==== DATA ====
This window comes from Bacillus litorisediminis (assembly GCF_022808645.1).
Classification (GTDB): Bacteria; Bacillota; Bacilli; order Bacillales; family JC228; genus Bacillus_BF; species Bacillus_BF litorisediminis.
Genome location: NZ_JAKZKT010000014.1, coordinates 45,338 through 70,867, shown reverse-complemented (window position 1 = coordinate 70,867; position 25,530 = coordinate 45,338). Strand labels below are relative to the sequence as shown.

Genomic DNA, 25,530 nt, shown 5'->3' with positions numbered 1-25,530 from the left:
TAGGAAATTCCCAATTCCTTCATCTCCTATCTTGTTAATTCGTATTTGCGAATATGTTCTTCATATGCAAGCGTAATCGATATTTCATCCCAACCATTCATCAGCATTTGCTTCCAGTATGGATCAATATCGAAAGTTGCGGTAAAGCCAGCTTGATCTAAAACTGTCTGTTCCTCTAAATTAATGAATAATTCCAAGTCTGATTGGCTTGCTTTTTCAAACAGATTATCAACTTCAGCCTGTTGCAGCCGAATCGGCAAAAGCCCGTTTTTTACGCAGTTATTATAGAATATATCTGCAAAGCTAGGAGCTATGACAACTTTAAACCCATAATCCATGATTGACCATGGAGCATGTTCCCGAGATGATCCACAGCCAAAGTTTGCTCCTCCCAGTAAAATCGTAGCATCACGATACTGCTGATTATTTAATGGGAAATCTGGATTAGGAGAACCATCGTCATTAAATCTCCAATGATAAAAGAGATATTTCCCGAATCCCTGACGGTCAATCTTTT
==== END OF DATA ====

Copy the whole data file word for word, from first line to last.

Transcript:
This window comes from Bacillus litorisediminis (assembly GCF_022808645.1).
Classification (GTDB): Bacteria; Bacillota; Bacilli; order Bacillales; family JC228; genus Bacillus_BF; species Bacillus_BF litorisediminis.
Genome location: NZ_JAKZKT010000014.1, coordinates 45,338 through 70,867, shown reverse-complemented (window position 1 = coordinate 70,867; position 25,530 = coordinate 45,338). Strand labels below are relative to the sequence as shown.

Genomic DNA, 25,530 nt, shown 5'->3' with positions numbered 1-25,530 from the left:
TAGGAAATTCCCAATTCCTTCATCTCCTATCTTGTTAATTCGTATTTGCGAATATGTTCTTCATATGCAAGCGTAATCGATATTTCATCCCAACCATTCATCAGCATTTGCTTCCAGTATGGATCAATATCGAAAGTTGCGGTAAAGCCAGCTTGATCTAAAACTGTCTGTTCCTCTAAATTAATGAATAATTCCAAGTCTGATTGGCTTGCTTTTTCAAACAGATTATCAACTTCAGCCTGTTGCAGCCGAATCGGCAAAAGCCCGTTTTTTACGCAGTTATTATAGAATATATCTGCAAAGCTAGGAGCTATGACAACTTTAAACCCATAATCCATGATTGACCATGGAGCATGTTCCCGAGATGATCCACAGCCAAAGTTTGCTCCTCCCAGTAAAATCGTAGCATCACGATACTGCTGATTATTTAATGGGAAATCTGGATTAGGAGAACCATCGTCATTAAATCTCCAATGATAAAAGAGATATTTCCCGAATCCCTGACGGTCAATCTTTT